You Can’t Destroy the Word of God

Jeremiah 36 SCC 5/21/17


Verse 1-3 These events began in the fourth year of Jehoiakim, the son of Josiah, king of Judah (605- 604) v 1. God commanded Jeremiah take a scroll and write on it all the words which I have spoken to you concerning Israel and concerning Judah, and concerning all the nations from the day I first spoke to you, from the days of Josiah, even to this day v 2. With the Babylonians in power Judah was one giant step closer to invasion. Why write this down? Perhaps the house of Judah will hear all the calamity which I plan to bring on them, in order that every man will turn from his evil way; then I will forgive their...sin v 3. If the people repented the Lord would forgive them. Forgiveness is still available.

Verse 4-7 Jeremiah called for Baruch his scribe (32:12-16; 36:26) and Baruch wrote at the dictation of Jeremiah all the words of the Lord, which He had spoken to him, on a scroll v 4. Jeremiah then instructed Baruch to read the scroll in the Temple because Jeremiah was restricted, or barred, from there, in the presence of the people v 5. He was to do it on a fast day v 6. Before the fall of Jerusalem in 586 B.C., fast days were not specified but were called in times of emergency (36:9; 2 Chronicles 20:3). After the fall of Jerusalem, regular fast days were instituted.

Jeremiah’s purpose was that Perhaps their supplication will come before the Lord, and everyone will turn from his evil way, for great is the anger and the wrath that the Lord has pronounced against this people v 7. Jeremiah hoped that the reading of the scroll would move the people to repent and pray, since the Lord was very angry with His people. Baruch did according to all that Jeremiah the prophet commanded him, reading from the book the words of the Lord in the Lord’s house v 8.

Application: Repenting is a xians full time job. Notice in both ‘perhaps’ statements v 3 and 7, the consistent message is that every man will turn from his evil way. Repenting is a change of mind that results in a change of direction. Its agreement with God about violating his character. Even at this late date God longs that His people come around and see things His way. Steadily, they have been diminished. You can’t get ahead by sinning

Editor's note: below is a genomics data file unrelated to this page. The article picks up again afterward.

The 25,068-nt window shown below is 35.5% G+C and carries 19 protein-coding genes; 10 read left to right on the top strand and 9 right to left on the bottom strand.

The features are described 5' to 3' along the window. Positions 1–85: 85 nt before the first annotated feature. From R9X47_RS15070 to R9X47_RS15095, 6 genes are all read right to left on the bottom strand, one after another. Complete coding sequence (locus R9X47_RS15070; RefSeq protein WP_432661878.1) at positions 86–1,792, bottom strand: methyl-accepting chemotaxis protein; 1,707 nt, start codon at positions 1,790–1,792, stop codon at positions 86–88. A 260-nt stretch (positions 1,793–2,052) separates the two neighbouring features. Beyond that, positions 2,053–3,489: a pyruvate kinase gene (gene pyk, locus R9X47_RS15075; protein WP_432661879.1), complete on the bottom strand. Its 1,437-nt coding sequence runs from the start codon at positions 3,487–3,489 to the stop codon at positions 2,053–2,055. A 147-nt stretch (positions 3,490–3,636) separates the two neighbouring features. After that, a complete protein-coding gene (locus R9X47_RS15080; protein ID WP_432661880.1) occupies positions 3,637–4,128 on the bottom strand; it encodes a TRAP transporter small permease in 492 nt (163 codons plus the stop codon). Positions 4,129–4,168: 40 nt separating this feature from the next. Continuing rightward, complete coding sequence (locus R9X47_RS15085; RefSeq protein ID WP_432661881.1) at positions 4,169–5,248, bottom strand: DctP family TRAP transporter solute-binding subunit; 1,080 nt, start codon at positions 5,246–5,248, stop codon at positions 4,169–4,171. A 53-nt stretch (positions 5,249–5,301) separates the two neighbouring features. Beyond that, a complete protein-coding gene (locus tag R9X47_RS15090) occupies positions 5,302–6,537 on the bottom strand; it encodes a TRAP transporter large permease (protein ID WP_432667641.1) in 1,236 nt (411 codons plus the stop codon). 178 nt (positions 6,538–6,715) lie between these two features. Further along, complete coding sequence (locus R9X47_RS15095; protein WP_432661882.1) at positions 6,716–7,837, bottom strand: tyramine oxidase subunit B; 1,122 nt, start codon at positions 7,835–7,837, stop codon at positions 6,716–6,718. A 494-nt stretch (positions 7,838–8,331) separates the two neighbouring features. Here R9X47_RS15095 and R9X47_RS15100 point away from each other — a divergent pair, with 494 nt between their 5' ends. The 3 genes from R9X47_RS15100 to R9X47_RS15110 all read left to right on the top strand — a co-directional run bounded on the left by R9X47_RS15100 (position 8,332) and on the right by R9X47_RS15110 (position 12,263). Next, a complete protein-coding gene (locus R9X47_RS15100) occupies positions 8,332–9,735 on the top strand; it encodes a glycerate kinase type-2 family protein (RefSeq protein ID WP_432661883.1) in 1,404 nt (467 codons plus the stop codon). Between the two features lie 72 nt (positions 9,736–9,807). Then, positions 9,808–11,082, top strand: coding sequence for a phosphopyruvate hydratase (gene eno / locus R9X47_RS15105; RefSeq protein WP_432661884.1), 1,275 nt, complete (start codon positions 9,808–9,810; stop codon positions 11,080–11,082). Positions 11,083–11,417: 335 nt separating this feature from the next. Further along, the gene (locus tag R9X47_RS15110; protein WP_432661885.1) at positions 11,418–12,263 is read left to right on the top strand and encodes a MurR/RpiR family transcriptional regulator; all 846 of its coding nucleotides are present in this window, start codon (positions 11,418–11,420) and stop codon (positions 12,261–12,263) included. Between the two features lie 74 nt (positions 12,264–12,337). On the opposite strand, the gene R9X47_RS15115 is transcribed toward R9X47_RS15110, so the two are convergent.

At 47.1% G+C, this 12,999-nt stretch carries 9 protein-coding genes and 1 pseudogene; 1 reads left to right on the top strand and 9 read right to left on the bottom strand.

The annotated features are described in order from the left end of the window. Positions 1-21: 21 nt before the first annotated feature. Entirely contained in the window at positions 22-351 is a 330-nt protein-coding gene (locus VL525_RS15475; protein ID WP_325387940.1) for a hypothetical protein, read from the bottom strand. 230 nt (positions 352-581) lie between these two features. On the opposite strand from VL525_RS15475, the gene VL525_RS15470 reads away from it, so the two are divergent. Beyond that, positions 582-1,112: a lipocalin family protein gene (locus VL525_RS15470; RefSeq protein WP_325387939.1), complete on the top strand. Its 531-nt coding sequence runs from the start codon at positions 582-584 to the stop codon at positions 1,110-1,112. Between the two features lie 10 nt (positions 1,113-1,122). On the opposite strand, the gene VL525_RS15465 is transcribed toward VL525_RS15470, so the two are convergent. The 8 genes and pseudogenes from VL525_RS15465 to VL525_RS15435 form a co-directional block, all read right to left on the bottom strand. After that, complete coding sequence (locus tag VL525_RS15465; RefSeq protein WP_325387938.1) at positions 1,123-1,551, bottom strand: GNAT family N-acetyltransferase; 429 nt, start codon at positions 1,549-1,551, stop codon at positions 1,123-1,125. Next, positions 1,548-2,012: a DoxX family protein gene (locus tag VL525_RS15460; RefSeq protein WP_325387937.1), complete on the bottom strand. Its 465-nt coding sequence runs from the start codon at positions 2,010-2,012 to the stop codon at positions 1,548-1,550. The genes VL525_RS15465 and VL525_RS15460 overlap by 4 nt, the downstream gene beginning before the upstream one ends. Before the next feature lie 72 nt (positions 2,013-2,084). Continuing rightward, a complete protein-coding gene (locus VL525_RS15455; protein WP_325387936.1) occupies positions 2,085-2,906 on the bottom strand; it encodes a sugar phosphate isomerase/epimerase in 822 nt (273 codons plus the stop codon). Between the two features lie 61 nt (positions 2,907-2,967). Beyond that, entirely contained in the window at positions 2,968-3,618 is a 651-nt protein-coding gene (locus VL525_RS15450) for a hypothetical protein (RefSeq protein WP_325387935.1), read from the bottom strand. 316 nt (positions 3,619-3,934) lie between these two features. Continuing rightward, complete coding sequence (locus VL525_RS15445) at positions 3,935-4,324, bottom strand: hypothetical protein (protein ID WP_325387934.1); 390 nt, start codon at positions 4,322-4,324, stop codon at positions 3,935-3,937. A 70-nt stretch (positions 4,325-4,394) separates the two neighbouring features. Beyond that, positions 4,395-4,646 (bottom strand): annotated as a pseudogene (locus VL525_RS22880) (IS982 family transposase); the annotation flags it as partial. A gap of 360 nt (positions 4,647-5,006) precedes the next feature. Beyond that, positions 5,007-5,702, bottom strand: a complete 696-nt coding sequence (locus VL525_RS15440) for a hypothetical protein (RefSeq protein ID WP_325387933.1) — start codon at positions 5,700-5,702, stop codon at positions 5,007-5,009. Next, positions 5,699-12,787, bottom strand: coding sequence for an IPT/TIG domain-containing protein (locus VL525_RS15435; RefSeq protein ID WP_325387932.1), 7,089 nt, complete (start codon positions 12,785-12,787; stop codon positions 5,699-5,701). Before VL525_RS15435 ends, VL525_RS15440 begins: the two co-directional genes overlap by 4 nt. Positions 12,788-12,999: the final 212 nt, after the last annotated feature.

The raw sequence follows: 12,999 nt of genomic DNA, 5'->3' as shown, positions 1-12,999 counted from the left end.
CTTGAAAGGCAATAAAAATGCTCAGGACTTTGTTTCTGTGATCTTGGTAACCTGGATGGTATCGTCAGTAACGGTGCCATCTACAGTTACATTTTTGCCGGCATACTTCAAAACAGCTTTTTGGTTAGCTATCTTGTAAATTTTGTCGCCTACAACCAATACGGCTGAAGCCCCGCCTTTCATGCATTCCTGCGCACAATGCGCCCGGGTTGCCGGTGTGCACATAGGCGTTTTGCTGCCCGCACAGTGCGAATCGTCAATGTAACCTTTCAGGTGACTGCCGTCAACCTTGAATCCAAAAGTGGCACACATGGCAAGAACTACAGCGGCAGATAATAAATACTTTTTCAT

PT: We also don’t know whether Jeremiah dictated from memory or from notes he had made. We do know that what was written was superintended (controlled and directed) by God Himself (John 14:25). These are the words of God and no one is to add to them or take away from them (Rev 22:18f).



On this particular fast day when all the people came from the cities into Jerusalem and to the Temple v 9, Baruch read from the book the words of Jeremiah in the house of the Lord...to all the people v 10. The occasion for the fast may have been the arrival of Babylonian armies on the Philistine plain or the Babylonians' defeat of Ashkelon then. When Micaiah the son of Gemariah, the son of Shaphan had heard all the words of the Lord from the book v 11. Why all these names? These are men who had supported Jeremiah 26:24. When the priests discovered the scroll of the law in the temple during Josiah's reign, it was Shaphan, Gemariah's father, who had read it to the people. Micaiah went to the officials (including his father Gemariah and the “bad guy” Elnathan see 26:22) and reported Baruch’s words v 12-13. Achbor, the father of Elnathan, had been present at the reading of the law scroll in Josiah's day. The parallels between Josiah's reform and Jeremiah's desire for national revival were included by Baruch deliberately, to remind the people of the earlier event.

They sent for Baruch and asked him to read the scroll to them v 14-15. Jehudi must have been an important person, since the writer mentioned three generations of his ancestors. When they heard the words of the scroll, they became afraid v 16 and asked if these words were at the dictation of Jeremiah v 17. They asked Baruch how he wrote the scroll, and Baruch replied that he had written it as Jeremiah dictated the prophecies to him v 18. They evidently wanted to make sure that Jeremiah was the source of the prophecies, and not Baruch. The officials said, Go, hide yourself, you and Jeremiah, and do not let anyone know where you are v 19. They expected the king to react negatively and violently when he heard the news. Earlier, Jehoiakim had extradited from Egypt and murdered the prophet Uriah, who had also prophesied against Judah and Jerusalem 26:22.